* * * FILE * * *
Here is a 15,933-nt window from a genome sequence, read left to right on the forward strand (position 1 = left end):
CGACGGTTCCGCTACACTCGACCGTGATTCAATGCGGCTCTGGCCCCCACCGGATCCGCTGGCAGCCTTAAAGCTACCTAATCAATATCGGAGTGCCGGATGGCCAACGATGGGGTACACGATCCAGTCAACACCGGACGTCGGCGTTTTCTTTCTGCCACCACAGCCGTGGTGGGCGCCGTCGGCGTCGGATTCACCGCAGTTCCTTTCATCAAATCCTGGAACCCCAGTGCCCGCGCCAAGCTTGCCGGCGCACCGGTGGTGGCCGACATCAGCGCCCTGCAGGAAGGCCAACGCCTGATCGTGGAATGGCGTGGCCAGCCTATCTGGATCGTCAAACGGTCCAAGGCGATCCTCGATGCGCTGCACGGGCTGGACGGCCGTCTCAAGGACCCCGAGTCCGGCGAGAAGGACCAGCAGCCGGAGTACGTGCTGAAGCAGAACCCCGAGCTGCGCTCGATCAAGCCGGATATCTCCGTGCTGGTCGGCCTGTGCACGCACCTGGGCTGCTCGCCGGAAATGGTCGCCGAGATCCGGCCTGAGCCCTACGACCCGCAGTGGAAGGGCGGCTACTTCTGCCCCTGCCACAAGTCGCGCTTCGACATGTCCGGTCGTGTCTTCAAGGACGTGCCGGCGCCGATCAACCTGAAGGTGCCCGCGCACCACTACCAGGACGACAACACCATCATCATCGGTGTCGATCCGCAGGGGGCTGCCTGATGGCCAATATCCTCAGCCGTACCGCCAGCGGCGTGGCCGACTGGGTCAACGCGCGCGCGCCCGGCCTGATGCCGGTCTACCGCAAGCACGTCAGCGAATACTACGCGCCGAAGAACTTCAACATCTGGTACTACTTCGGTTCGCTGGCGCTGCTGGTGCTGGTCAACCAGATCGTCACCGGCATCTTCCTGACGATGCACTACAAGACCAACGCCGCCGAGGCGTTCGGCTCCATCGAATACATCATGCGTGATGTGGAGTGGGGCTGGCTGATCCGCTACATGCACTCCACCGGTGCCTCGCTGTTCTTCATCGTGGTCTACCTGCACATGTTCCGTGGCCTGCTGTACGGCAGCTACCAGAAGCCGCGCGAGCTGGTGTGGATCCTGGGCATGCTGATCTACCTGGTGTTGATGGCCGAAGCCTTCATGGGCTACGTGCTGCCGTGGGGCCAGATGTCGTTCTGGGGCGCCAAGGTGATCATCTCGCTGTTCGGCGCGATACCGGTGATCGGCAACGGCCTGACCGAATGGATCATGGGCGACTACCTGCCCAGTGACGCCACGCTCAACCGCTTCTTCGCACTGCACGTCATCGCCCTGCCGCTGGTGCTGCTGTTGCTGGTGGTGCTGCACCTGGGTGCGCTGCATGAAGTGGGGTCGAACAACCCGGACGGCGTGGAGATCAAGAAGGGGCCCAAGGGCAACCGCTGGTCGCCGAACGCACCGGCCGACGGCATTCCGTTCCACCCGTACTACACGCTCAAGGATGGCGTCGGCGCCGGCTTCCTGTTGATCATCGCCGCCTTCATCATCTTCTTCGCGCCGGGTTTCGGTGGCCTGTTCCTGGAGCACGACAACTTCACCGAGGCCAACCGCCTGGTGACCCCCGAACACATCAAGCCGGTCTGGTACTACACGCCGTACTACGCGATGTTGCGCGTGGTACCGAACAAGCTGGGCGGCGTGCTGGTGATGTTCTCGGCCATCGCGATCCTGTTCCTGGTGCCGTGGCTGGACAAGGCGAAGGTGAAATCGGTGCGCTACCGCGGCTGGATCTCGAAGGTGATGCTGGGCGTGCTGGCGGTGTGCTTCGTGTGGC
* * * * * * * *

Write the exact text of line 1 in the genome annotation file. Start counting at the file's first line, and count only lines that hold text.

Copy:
Here is a 15,933-nt window from a genome sequence, read left to right on the forward strand (position 1 = left end):